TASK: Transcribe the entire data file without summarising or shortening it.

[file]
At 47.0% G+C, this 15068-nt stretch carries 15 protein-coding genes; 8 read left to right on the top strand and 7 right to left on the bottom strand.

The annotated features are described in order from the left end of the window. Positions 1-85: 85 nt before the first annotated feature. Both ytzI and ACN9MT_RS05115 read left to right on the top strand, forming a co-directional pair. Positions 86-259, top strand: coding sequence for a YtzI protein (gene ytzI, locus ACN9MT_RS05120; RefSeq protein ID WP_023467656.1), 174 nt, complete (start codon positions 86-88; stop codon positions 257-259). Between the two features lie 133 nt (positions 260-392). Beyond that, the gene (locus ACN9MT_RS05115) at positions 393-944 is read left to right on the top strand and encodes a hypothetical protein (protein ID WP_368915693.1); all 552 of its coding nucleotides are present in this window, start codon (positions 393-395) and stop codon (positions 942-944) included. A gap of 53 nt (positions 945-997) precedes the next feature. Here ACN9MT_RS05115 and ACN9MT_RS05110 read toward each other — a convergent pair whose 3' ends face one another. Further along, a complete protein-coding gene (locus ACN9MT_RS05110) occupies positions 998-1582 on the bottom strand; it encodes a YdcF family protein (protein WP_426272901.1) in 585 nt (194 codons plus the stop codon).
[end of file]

At 47.0% G+C, this 15068-nt stretch carries 15 protein-coding genes; 8 read left to right on the top strand and 7 right to left on the bottom strand.

The annotated features are described in order from the left end of the window. Positions 1-85: 85 nt before the first annotated feature. Both ytzI and ACN9MT_RS05115 read left to right on the top strand, forming a co-directional pair. Positions 86-259, top strand: coding sequence for a YtzI protein (gene ytzI, locus ACN9MT_RS05120; RefSeq protein ID WP_023467656.1), 174 nt, complete (start codon positions 86-88; stop codon positions 257-259). Between the two features lie 133 nt (positions 260-392). Beyond that, the gene (locus ACN9MT_RS05115) at positions 393-944 is read left to right on the top strand and encodes a hypothetical protein (protein ID WP_368915693.1); all 552 of its coding nucleotides are present in this window, start codon (positions 393-395) and stop codon (positions 942-944) included. A gap of 53 nt (positions 945-997) precedes the next feature. Here ACN9MT_RS05115 and ACN9MT_RS05110 read toward each other — a convergent pair whose 3' ends face one another. Further along, a complete protein-coding gene (locus ACN9MT_RS05110) occupies positions 998-1582 on the bottom strand; it encodes a YdcF family protein (protein WP_426272901.1) in 585 nt (194 codons plus the stop codon).